europeforvisitors



 
Msg#: 4997 posted 6:54 pm on Jan 28, 2005 (gmt 0)

Within the context of the real world, I personally think EFV's point stands.

Thanks. The point I was trying to make is that content ads can introduce an element of "behavorial marketing" that's absent in the typical "made for AdSense" directory or scraper site.

In the offline advertising world, advertisers pay a premium for ads that reach special-interest groups and/or certain demographics. For example, Ritz Camera knows that an ad in POPULAR PHOTOGRAPHY is likely to generate more sales (i.e., convert better) than an ad in the SHELBYVILLE WEEKLY SHOPPER, which is why POP PHOTO can charge a higher CPM than the WEEKLY SHOPPER can.

The same rule would apply in online advertising: A person who's clicked an ad after reading an article on WidjCo Widgets at WidgetWorld.com is more likely to be interested in WidgCo Widgets than the person who was directed by Google to a directory or scraper page that was autogenerated for the keyword "widgets."

The biggest weakness of Google's content network is that advertisers have to take potluck: They're forced to accept poor-quality traffic from "made for AdSense" scraper sites, untargeted but high-traffic premium partners, etc. as the price of getting exposure on the niche sites that can deliver high-quality leads. In other words, they're required to throw away a certain percentage of their budgets as a cost of doing business--and that's on top of the money they're already writing off to click fraud. At some point, either Google will have to give advertisers more control over where their "content ad" money gets spent, or a competitor will.

clearvision

10+ Year Member



 
Msg#: 4997 posted 9:15 pm on Jan 28, 2005 (gmt 0)

Before I say what I am about to say I need to be clear.....I am definitely NOT promoting a scraper/made for adsense site.

While I was reading here a thought came to mind:

Say an unsuspecting person lands on a horrible directory style, "steal MY content description" kind of site and decides to click an adwords ad. Regardless of where they are coming from, shouldn't the advertisers site be a visually appealing and trustworthy type site to SELL their product to whoever arrives at the site via their own ad copy?

If the adwords advertiser wrote their ad copy properly, it seems only a person that WANTS what they are offering would click on their adwords link...or am I mistaken :)

lammert

WebmasterWorld Senior Member lammert us a WebmasterWorld Top Contributor of All Time 5+ Year Member



 
Msg#: 4997 posted 9:35 pm on Jan 28, 2005 (gmt 0)

At some point, either Google will have to give advertisers more control over where their "content ad" money gets spent, or a competitor will.

Efv, I agree about this, but it would be one of the most difficult things to implement. With advertising in magazines or newspapers, there is only limit choice in each market. So it is easy for an advertiser to decide where to advertise and where not. But in the content network, there are uncountable possible interesting sites to use for advertising. The power of Adsense is, that it can decide which content sites are interesting for an advertiser without human intervention.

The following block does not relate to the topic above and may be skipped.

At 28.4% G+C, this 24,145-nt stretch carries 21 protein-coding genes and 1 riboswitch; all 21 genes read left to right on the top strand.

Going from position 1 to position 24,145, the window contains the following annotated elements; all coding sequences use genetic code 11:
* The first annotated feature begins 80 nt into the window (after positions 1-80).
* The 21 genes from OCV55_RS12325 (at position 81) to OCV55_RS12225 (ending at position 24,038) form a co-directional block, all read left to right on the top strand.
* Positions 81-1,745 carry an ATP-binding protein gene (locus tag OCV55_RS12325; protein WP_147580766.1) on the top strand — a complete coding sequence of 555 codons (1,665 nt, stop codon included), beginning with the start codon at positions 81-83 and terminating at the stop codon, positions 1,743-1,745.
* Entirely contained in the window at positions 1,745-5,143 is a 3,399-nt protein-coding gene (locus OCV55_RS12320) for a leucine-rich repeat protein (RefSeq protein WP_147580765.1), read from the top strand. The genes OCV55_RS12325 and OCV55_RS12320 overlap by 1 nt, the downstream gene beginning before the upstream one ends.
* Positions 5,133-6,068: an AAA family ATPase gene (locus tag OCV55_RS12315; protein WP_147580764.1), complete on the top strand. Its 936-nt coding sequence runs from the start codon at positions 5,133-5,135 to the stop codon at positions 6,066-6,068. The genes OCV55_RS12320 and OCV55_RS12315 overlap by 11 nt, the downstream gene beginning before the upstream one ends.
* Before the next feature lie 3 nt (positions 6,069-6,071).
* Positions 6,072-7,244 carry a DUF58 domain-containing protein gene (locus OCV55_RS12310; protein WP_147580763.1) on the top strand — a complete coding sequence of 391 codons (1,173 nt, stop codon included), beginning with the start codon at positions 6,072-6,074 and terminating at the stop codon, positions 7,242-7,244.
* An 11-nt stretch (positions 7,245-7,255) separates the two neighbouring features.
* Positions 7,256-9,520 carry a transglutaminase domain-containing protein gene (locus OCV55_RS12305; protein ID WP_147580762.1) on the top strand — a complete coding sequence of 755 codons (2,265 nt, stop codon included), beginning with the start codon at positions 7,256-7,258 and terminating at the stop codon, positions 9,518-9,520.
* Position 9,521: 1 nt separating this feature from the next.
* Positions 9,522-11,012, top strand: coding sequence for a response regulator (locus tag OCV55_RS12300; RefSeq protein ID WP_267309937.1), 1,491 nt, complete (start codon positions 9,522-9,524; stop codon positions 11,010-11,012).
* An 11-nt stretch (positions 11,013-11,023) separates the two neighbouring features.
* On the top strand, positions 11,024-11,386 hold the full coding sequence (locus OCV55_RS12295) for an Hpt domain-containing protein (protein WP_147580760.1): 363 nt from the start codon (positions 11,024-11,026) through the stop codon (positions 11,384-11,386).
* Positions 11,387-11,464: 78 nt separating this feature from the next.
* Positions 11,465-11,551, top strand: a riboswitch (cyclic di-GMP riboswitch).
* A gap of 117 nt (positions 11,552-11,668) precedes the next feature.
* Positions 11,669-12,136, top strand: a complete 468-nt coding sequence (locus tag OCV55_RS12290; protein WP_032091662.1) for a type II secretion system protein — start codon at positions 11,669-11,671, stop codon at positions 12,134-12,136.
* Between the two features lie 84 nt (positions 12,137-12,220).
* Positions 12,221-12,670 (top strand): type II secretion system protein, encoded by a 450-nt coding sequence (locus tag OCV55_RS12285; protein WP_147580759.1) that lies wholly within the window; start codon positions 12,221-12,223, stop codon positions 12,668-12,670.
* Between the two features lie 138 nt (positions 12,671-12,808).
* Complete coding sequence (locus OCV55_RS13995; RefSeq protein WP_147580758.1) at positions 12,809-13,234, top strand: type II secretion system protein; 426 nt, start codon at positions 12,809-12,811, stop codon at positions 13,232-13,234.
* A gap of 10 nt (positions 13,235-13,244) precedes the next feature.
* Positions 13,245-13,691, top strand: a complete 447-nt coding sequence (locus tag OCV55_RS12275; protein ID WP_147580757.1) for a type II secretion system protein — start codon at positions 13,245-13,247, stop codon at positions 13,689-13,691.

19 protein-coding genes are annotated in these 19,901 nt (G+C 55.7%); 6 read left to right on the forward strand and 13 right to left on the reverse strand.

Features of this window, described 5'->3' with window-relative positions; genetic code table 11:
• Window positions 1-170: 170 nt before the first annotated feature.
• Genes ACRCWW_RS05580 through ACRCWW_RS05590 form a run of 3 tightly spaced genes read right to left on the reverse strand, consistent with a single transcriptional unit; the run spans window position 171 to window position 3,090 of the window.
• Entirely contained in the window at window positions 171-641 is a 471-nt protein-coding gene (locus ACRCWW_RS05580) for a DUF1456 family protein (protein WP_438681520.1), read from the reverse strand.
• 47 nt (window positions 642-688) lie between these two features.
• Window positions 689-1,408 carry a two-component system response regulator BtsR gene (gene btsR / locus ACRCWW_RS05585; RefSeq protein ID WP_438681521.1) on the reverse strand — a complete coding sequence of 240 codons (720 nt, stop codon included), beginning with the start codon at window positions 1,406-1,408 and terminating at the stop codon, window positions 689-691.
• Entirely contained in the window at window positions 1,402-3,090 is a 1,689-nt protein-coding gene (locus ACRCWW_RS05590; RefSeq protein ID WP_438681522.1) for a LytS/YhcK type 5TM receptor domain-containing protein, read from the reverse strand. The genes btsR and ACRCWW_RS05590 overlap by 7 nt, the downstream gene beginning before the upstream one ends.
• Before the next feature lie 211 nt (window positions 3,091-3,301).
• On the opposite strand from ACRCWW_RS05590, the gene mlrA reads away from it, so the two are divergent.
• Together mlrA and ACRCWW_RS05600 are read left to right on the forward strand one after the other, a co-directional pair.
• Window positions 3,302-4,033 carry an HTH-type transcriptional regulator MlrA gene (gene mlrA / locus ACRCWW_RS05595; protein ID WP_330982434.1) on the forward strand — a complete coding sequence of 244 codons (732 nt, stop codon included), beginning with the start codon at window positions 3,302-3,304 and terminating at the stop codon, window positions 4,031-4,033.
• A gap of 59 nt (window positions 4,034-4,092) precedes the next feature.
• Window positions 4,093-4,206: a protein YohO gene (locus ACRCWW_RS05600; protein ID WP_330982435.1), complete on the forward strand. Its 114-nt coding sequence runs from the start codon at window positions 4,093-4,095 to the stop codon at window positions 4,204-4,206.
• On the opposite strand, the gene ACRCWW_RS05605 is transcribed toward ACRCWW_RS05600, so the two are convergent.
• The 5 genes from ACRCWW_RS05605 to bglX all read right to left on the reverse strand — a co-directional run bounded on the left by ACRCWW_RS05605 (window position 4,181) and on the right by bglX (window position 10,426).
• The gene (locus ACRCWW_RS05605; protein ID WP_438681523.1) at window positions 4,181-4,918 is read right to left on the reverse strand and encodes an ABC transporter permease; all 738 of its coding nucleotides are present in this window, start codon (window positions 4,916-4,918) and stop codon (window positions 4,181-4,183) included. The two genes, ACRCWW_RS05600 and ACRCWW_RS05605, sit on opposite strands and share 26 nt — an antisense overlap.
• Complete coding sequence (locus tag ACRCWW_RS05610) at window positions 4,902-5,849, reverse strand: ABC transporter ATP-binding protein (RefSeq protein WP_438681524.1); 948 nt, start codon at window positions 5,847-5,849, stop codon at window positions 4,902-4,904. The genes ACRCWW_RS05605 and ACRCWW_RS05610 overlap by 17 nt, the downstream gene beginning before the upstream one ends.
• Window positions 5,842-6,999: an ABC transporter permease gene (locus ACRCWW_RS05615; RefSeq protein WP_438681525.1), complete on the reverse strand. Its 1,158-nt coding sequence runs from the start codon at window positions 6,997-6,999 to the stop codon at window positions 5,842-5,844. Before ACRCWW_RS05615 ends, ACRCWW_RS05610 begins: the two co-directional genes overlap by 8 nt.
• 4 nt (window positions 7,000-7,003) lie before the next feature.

Suppose that Adwords advertisers have a tool that gives them the freedom to grant ads on some content sites, and reject them on others. There are several ways to implement this.

  1. Manual reject list Adsense gives the possibility to exclude advertisments on a one-by-one base which is appropriate to exclude some off-topic ads. But IMHO it is impossible for Adwords advertisers to maintain a list of all sites they do not want their ads to be listed on, because of the huge amount of "made for Adsense" sites.
  2. Manual accept list It is on the other hand also impossible to imagine that Adwords advertisers maintain a list of sites they do allow an ad on. This would limit the number of content sites that show ads enormous, and no small website with high quality content would ever receive ads again because the Adwords advertisers simply do not know about them.
  3. Automated site qualification by Google So the only solution left is to automate this, and let Google put content sites in groups based on an automated algorithm, the so-called good and bad sites. And here starts a new problem. Developers of scraper sites will try to decode the algorithm to make their sites to appear in the "good" list, and the problem just starts over again.

So, giving the Adwords advertisers the possibility to select content sites has some major drawbacks.

lammert

WebmasterWorld Senior Member lammert us a WebmasterWorld Top Contributor of All Time 5+ Year Member



 
Msg#: 4997 posted 9:40 pm on Jan 28, 2005 (gmt 0)

Clearvision,

Many scraper sites are built in such a way that they are just awful to look at and the visitor wants to get away as quick as he can. I have heard on this forum of scraper sites that received 2 figures CTR on all pages. This is not because the ads are so well written, but because the Google ad block was the only way out.

Conversion rates for this type of visitor will without doubt be lower than visitors entering via proper content sites.

[edited by: lammert at 9:45 pm (utc) on Jan. 28, 2005]

hyperkik

WebmasterWorld Senior Member 10+ Year Member